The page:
Abu Dhabi, UAEThursday 27 February 2020

Pakistani band Strings battle it out with Indian band Euphoria at Red Bull Soundclash

Everyone's a winner at battle of the bands as musicians from both bands declare a draw, delighting the crowd at Dubai World Trade Centre.
Members of the bands Euphoria and Strings at the Red Bull Soundclash at Dubai World Trade Centre. Courtesy Soundclash
Members of the bands Euphoria and Strings at the Red Bull Soundclash at Dubai World Trade Centre. Courtesy Soundclash

More than 2,000 Pakistanis and Indians gathered under one roof in Dubai on Frida, November 28, taking turns cheering for their own teams. This wasn’t another cricket match, however. Instead it was quite possibly the most epic musical battle that the city had ever witnessed.

The Red Bull Soundclash in Dubai World Trade Centre brought together two of the most popular bands from India and Pakistan: Euphoria and Strings, respectively. Set up on opposing stages, they took on a series of musical challenges in a contest for crowd approval.

The musical facedown lasted almost four hours and left the crowd screaming for more. Somewhere around 2am, with the last bows taken, it was time to announce the winner of this musical clash. But before the evening’s MCs could do so, Palash Sen, a founding member and the lead singer of Euphoria, and Bilal Maqsood, the singer/guitarist from Strings, jumped in to say it would instead be a draw.

“Music can do what no amount of politics or diplomacy can do,” said Sen. “It unites people. That’s what it’s doing today.”

“And that’s why the only winner today is you guys,” concluded Maqsood, to deafening cheers from the crowd. “All of you who came to the concert today and who cheered for both Strings and Euphoria, whether you are from India or from Pakistan.”

After warming up, the pop rockers Strings and veteran rock band Euphoria played off each other for four rounds. The MCs for the evening, RJ Siddharth Vohra from the Indian music radio station City 101.6, and the Pakistani singer/actor Fakhr-e-Alam, measured audience response by the strength of their applause.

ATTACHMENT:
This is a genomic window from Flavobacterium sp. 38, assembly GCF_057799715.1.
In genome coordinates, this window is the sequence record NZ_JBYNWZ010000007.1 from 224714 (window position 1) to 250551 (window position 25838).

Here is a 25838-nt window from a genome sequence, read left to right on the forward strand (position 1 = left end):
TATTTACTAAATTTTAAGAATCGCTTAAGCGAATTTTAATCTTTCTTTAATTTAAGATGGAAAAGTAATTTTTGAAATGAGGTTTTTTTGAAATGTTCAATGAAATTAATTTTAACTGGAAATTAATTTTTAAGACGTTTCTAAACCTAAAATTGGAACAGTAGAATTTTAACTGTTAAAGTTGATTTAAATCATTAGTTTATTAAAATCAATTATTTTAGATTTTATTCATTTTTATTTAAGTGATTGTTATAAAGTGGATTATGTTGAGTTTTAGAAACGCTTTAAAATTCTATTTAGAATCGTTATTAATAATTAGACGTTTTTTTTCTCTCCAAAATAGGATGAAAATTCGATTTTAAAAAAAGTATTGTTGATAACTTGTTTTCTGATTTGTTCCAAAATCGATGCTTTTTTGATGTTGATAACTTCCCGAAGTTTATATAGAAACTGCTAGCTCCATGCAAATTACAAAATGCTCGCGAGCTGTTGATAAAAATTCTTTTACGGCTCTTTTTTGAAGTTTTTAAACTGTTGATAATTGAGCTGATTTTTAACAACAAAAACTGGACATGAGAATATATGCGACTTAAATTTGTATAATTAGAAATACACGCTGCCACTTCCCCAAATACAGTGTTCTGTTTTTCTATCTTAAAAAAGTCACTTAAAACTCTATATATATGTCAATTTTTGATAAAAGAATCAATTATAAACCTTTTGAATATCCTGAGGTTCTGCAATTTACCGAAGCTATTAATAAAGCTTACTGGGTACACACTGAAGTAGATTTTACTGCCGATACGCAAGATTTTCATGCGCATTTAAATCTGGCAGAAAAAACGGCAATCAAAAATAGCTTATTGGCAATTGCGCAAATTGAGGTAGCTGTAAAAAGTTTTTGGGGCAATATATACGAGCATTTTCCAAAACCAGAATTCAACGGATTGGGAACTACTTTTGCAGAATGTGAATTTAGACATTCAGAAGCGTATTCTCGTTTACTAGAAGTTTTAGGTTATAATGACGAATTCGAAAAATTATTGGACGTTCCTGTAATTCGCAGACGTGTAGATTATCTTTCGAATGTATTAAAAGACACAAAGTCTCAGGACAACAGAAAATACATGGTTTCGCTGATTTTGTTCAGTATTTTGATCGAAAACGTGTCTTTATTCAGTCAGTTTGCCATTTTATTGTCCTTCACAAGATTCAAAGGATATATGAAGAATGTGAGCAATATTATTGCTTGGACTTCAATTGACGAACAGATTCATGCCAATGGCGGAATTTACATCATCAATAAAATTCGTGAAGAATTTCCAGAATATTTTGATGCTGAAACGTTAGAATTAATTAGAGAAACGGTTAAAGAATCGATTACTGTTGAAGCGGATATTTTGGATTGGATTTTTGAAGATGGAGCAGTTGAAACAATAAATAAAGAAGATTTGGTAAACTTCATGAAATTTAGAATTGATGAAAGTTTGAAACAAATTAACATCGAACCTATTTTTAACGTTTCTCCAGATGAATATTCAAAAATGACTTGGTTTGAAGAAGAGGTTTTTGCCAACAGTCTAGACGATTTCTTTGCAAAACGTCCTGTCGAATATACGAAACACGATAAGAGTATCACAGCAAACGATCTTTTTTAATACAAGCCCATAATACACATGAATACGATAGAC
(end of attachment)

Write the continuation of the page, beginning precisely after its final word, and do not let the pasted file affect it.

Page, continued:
The bands serenaded the audience with some of their most popular numbers, as well as a few cover songs in their own distinct style. During the first round, “the bands took turns playing their own version of the popular Sufi qawwali Laal Meri Pat. For the second round, the bands cut back and forth to create an interesting medley of songs from their repertoire.

A round dubbed “The Clash” was perhaps the most well-received. The bands were given three genres each, to which they moulded and performed three of their most popular numbers. Strings brought the house down with an acoustic version of their original super hit, Sar Kiye Yeh Pahaar. The band asked management to turn off the concert hall lighting and the audience to fire up their mobile phone flashlights, so that “everyone can enjoy the song in the light of a thousand stars”. Euphoria, known for mellow music, followed this act with some pretty impressive alternate versions of their songs, venturing into electronica and reggae.

The final round featured a surprise guest artist for each band. Both were female singers: India’s Sagarika for Strings and Pakistan’s Quratulain Balouch for Euphoria.

artslife@thenational.ae

Updated: November 29, 2014 04:00 AM

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